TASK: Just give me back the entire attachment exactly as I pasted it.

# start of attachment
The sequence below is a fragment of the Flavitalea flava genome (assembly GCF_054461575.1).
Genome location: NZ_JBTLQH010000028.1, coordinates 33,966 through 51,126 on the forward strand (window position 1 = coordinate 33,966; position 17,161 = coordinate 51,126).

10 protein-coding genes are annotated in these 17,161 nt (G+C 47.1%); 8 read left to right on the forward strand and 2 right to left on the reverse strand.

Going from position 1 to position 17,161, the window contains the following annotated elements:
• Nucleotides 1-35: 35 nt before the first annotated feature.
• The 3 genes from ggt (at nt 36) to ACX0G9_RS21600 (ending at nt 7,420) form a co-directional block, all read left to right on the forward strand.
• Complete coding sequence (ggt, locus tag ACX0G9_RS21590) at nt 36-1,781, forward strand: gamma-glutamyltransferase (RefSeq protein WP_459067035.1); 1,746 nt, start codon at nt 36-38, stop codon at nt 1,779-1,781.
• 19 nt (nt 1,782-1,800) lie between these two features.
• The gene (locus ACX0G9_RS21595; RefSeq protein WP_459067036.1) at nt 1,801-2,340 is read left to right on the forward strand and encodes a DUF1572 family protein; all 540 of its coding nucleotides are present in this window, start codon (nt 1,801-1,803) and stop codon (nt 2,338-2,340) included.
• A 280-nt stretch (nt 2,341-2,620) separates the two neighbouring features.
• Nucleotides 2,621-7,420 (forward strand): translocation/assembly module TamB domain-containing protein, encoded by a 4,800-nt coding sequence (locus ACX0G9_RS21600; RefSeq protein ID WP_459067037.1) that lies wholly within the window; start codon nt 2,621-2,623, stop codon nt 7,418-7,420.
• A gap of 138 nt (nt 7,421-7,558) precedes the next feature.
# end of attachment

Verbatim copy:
The sequence below is a fragment of the Flavitalea flava genome (assembly GCF_054461575.1).
Genome location: NZ_JBTLQH010000028.1, coordinates 33,966 through 51,126 on the forward strand (window position 1 = coordinate 33,966; position 17,161 = coordinate 51,126).

10 protein-coding genes are annotated in these 17,161 nt (G+C 47.1%); 8 read left to right on the forward strand and 2 right to left on the reverse strand.

Going from position 1 to position 17,161, the window contains the following annotated elements:
• Nucleotides 1-35: 35 nt before the first annotated feature.
• The 3 genes from ggt (at nt 36) to ACX0G9_RS21600 (ending at nt 7,420) form a co-directional block, all read left to right on the forward strand.
• Complete coding sequence (ggt, locus tag ACX0G9_RS21590) at nt 36-1,781, forward strand: gamma-glutamyltransferase (RefSeq protein WP_459067035.1); 1,746 nt, start codon at nt 36-38, stop codon at nt 1,779-1,781.
• 19 nt (nt 1,782-1,800) lie between these two features.
• The gene (locus ACX0G9_RS21595; RefSeq protein WP_459067036.1) at nt 1,801-2,340 is read left to right on the forward strand and encodes a DUF1572 family protein; all 540 of its coding nucleotides are present in this window, start codon (nt 1,801-1,803) and stop codon (nt 2,338-2,340) included.
• A 280-nt stretch (nt 2,341-2,620) separates the two neighbouring features.
• Nucleotides 2,621-7,420 (forward strand): translocation/assembly module TamB domain-containing protein, encoded by a 4,800-nt coding sequence (locus ACX0G9_RS21600; RefSeq protein ID WP_459067037.1) that lies wholly within the window; start codon nt 2,621-2,623, stop codon nt 7,418-7,420.
• A gap of 138 nt (nt 7,421-7,558) precedes the next feature.